Letter: Questions about urban renewal authority

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Dear Editor:
The town meeting to consider an Urban Renewal Authority (URA), scheduled for next Tuesday, Feb. 21, needs to address a number of questions.
Colorado Statute established the option of a URA for the purpose of restoring blighted urban neighborhoods (Colorado Revised Statutes 31-25-104, 31-25-107). “Blighted” specifically refers to a neighborhood that “substantially impairs or arrests the sound growth of the municipality, retards the provision of housing accommodations, or constitutes an economic or social liability, and is a menace to the public health, safety, morals, or welfare.” If a community determines that such a neighborhood exists, the URA allows local government to raise funds through tax increment financing (TIF) to assist in the renewal project. TIF collects revenues from special districts (e.g. school district, recreation district, etc.) to help fund the new development. If district boards decide to participate, they maintain their base funding but relinquish the increased mill revenues collected from the increased valuation of the development. Those TIF funds may be applied to public works projects such as streets, sidewalks and water lines necessary for the development.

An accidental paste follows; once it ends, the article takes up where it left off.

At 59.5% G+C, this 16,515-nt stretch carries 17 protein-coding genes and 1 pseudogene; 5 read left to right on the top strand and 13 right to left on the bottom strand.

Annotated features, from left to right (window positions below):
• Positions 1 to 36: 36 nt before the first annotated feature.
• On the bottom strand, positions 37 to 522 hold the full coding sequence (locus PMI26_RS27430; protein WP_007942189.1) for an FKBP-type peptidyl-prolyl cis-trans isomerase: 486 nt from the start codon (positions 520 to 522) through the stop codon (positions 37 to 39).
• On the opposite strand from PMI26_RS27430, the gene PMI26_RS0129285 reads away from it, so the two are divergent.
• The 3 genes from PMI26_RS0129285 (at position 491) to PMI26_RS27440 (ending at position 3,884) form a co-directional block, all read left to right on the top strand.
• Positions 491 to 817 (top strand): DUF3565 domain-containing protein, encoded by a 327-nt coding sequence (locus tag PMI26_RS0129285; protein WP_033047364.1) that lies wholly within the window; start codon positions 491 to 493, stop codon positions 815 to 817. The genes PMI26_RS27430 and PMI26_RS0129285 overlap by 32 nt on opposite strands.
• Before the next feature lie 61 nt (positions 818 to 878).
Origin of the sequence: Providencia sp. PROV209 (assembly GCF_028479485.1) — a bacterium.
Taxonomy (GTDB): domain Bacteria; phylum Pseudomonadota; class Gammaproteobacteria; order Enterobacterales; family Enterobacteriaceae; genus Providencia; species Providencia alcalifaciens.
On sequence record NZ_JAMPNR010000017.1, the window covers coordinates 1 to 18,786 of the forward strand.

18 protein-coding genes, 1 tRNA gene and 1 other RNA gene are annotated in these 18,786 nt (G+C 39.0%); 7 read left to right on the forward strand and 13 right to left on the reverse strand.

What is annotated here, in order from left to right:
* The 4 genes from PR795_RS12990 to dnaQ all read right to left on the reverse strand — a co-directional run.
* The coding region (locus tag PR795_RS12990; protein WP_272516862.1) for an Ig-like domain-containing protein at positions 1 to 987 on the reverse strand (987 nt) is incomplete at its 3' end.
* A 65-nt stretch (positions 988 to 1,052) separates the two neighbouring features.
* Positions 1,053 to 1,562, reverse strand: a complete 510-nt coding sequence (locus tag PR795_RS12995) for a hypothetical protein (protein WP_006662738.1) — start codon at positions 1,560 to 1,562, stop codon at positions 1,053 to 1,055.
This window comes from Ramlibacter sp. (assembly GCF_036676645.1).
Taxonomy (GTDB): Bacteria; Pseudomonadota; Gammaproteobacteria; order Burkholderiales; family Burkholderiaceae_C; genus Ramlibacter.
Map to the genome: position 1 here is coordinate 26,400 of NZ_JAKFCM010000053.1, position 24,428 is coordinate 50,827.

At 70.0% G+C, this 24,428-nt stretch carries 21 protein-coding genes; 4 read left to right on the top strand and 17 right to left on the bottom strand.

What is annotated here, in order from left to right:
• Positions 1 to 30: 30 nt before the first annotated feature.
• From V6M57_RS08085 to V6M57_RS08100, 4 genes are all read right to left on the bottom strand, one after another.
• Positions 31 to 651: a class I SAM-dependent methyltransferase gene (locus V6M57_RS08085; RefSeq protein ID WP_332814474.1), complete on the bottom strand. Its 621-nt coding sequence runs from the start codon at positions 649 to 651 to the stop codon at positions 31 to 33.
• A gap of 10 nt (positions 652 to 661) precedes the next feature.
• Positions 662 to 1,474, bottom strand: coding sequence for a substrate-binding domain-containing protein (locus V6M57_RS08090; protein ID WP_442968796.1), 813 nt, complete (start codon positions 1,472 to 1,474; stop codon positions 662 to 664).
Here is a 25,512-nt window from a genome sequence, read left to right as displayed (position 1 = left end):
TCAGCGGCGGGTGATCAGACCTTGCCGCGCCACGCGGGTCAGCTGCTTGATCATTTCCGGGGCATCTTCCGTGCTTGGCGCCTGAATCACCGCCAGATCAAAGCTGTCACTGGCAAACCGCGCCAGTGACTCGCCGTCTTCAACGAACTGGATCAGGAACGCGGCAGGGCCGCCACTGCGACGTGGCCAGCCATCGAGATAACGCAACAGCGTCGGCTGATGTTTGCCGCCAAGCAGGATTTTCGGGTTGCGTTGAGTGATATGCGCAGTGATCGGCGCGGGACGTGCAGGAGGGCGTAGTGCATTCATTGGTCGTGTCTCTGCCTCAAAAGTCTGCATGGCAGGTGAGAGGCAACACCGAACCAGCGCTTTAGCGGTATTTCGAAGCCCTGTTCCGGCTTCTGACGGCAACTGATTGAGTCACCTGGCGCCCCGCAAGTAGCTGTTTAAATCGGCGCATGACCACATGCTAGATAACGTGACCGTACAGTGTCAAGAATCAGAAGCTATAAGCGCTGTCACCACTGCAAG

Whether Meeker should establish a URA to facilitate development of the proposed outdoor center raises several questions. On what basis does the town qualify for URA status? What neighborhoods in town are blighted and pose a risk to public health, safety or welfare? It has been suggested in previous meetings that the whole town should be included in the URA. Is the whole town blighted? What kind of message does that send to the tourists the town wants to attract?
The obvious purpose of URA designation is to allow public financing for a project that will be run as a private enterprise. Why have private entrepreneurs not stepped up to provide full funding for the project? Why is public funding necessary? Is the project in fact viable? Two experts in investment banking, writing in these pages, have raised doubts about the economic prospects of the proposed outdoor center, as have many other citizens in the community.
Meeker does not qualify for an Urban Renewal Authority. We are not a blighted community. Quite to the contrary, ours is an exceptionally safe and healthy place to live. That is the result of wonderful community spirit and tradition, and it is due, also, to the dedicated work by town officials and staff who maintain the public works and assure the public safety. The risk of proceeding down the road of URA is that we will build a white elephant, enabled by public funds, and end up with that truly blighted neighborhood.
Bob Dorsett, MD